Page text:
Estate of Monroe v. Commissioner
United States Court of Appeals for the Fifth Circuit
124 F.3d 699 (1997)
Louise Monroe died, leaving specific gifts in her will for 31 people. Louise’s estate (plaintiff) was required to pay taxes on these gifts. Anything remaining in the multimillion-dollar estate went to Louise’s husband, Edgar Monroe (plaintiff). Under the marital deduction, any transfer from Louise’s estate to Edgar was tax-free. For 29 of the designated beneficiaries in Louise’s will, Edgar and his nephew (1) asked the beneficiaries to disclaim their specific gifts, (2) explained how disclaiming the gifts would save the estate considerable tax liability because the gifts would then go to Edgar tax-free, and (3) reminded them how generous Edgar had always been to them. Later, all the beneficiaries testified that no specific promises or threats were made during these presentations. However, some beneficiaries believed that Edgar would compensate them somehow if they disclaimed their inheritances from Louise, and some beneficiaries were worried that Edgar would stop being generous on other matters if they did not disclaim their inheritances. All 29 beneficiaries disclaimed their estate gifts, in writing. Later, Edgar personally paid all the beneficiaries the same amounts that they had disclaimed. The federal government (defendant) determined that the disclaimers were not effective and that the estate owed taxes on all 29 gifts. The estate petitioned for a determination that the disclaimers were effective. The Tax Court held that 28 of the 29 disclaimers were not effective because the beneficiaries had been either induced or coerced into making the disclaimers. The estate appealed.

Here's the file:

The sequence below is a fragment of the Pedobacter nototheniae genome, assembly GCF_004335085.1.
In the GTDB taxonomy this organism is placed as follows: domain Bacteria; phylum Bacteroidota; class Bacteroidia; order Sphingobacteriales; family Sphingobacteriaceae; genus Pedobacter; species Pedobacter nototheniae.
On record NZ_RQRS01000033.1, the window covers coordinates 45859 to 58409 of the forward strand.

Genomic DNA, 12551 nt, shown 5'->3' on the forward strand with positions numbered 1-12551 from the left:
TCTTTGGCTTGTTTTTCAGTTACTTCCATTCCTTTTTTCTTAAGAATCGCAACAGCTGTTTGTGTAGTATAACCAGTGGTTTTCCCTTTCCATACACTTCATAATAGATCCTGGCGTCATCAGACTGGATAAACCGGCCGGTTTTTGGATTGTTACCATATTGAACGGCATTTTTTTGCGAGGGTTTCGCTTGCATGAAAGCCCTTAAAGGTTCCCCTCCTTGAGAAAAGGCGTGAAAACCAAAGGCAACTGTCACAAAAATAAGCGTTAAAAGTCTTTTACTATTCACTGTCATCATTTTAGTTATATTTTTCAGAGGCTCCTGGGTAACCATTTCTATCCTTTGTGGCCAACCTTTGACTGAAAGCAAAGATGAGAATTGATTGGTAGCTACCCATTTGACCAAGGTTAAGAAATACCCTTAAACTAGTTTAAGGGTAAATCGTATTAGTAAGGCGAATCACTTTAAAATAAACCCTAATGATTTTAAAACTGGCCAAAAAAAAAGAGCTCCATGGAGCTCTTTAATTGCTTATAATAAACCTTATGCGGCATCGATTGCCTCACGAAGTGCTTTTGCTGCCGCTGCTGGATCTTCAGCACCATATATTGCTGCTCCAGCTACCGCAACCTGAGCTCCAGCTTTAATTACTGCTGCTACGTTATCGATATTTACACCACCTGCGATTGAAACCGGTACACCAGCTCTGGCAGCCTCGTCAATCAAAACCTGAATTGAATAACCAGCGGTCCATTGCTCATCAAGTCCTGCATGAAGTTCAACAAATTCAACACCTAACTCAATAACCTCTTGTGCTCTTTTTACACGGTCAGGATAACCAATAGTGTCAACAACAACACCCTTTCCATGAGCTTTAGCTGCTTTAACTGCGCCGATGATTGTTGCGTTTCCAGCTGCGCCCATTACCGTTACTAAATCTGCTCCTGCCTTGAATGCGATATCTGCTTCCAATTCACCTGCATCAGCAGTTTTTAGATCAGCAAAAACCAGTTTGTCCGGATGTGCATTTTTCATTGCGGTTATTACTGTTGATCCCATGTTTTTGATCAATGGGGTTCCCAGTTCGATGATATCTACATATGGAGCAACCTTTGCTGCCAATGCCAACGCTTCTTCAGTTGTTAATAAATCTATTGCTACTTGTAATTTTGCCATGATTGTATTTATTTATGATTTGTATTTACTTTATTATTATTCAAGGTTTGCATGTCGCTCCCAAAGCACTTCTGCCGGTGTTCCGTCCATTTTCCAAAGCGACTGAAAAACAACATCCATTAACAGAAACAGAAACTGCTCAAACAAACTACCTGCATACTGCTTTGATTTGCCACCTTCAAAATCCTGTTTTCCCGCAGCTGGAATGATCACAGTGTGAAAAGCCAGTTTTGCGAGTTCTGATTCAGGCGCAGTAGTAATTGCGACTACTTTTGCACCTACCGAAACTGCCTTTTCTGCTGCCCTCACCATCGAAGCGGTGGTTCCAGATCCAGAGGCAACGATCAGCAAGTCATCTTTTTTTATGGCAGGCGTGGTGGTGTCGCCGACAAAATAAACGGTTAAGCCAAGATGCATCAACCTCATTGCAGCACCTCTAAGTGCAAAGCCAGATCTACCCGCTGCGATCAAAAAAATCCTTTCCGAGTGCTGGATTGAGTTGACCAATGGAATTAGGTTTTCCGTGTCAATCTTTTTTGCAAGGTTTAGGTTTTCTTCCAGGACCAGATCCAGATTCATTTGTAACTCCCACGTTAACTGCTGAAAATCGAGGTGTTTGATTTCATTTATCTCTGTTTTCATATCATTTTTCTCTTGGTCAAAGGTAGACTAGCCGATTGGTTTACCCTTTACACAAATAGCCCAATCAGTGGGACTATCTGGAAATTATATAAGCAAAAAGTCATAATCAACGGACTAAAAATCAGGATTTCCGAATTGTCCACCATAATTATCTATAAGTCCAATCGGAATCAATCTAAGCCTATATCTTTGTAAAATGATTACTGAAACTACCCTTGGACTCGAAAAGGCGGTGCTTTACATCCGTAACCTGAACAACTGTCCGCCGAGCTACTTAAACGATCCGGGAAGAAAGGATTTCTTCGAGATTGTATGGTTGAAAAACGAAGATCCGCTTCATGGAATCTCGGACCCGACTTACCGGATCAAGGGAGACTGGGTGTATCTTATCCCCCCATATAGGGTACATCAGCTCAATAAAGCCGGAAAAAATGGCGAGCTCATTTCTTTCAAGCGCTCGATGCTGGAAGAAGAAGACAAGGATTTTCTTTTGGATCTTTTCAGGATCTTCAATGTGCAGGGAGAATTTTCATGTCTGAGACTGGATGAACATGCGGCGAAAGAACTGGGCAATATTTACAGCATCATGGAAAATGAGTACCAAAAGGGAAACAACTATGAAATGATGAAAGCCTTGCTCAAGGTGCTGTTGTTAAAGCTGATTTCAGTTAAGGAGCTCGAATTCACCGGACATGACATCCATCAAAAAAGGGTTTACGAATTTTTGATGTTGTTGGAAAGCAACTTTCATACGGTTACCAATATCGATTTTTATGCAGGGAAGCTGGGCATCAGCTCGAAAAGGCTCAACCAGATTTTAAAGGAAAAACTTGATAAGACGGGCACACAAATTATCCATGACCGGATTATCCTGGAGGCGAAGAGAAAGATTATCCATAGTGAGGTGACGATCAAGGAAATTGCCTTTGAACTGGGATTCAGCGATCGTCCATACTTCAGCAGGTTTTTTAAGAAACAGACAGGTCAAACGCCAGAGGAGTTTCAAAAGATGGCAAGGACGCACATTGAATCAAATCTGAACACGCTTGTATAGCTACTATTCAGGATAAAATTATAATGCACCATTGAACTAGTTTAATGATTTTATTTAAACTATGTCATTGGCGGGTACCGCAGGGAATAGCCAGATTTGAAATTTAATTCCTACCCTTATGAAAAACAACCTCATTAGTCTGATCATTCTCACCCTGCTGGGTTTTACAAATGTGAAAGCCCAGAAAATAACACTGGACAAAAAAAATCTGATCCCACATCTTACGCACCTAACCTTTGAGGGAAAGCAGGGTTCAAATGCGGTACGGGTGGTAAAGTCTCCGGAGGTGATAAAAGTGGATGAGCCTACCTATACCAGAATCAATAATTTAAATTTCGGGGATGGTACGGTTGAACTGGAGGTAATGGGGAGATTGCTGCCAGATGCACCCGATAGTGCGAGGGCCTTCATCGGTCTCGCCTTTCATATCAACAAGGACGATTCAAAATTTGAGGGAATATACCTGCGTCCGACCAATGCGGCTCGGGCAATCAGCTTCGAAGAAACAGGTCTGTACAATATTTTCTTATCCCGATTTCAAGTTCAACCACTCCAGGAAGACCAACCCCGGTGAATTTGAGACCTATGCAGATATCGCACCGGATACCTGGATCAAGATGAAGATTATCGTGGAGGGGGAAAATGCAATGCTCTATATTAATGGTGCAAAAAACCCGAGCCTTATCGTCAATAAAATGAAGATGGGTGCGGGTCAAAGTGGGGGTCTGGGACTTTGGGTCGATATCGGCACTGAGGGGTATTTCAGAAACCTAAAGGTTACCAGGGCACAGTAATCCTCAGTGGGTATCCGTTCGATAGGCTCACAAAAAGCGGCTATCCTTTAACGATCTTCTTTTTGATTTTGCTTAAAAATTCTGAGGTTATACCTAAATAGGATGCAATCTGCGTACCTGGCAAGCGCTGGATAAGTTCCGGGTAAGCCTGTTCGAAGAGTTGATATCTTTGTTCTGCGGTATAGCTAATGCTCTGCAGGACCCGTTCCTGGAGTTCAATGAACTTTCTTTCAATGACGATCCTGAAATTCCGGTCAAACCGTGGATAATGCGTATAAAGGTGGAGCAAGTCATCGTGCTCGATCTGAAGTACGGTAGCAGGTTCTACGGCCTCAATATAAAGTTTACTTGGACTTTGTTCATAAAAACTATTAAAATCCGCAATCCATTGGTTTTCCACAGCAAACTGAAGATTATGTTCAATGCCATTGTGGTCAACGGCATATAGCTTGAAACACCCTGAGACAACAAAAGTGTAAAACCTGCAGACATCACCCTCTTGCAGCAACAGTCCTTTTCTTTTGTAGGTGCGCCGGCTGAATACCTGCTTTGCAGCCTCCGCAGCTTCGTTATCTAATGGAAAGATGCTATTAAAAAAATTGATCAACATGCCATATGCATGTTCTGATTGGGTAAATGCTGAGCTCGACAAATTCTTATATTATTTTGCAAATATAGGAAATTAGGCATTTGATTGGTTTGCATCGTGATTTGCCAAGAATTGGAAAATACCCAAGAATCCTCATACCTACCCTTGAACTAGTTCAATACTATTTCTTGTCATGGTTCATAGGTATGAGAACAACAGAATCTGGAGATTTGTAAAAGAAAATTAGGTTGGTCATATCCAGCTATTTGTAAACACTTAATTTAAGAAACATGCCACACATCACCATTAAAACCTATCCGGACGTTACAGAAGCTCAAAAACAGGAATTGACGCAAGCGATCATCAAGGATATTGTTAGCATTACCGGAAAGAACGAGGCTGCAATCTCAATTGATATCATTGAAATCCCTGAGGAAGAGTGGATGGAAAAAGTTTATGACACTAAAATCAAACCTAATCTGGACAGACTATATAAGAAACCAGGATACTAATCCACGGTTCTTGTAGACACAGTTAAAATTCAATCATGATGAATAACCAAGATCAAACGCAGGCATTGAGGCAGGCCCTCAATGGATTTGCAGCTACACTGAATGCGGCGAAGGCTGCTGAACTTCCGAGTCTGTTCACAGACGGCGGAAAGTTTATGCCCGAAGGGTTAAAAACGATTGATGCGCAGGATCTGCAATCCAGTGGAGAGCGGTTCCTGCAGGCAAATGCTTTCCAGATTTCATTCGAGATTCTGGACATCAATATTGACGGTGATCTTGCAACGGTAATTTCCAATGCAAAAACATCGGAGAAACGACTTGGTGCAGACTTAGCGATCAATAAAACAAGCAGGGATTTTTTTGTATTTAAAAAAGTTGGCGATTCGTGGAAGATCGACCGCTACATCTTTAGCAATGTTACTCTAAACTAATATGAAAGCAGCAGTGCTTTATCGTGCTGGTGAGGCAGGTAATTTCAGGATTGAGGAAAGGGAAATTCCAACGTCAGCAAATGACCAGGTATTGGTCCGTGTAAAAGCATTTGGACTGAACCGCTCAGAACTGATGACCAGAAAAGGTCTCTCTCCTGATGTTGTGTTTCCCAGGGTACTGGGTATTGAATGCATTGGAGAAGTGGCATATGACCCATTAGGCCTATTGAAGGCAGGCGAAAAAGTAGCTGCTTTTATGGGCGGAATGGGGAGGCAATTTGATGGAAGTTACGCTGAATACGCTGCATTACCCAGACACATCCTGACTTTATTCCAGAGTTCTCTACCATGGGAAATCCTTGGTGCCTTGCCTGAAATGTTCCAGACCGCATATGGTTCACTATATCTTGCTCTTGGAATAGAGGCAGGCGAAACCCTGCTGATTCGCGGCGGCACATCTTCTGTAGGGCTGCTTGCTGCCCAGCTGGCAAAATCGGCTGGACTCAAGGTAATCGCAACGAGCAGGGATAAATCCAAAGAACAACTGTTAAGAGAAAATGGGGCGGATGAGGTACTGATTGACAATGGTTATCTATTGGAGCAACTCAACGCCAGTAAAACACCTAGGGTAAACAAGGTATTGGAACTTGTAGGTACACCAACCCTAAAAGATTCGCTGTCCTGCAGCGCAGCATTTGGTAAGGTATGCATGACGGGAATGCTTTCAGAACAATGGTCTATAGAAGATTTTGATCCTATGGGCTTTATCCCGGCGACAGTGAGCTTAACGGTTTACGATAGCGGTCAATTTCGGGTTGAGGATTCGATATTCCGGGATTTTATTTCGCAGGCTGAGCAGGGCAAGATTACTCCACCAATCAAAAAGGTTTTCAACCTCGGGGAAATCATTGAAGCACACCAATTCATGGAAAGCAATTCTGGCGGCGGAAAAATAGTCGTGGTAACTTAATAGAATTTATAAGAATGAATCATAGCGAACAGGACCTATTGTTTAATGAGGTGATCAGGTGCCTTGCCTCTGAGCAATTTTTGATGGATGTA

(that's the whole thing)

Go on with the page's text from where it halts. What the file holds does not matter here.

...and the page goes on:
Rule of Law
Holding and Reasoning (Jones, J.)
Dissent (King, J.)
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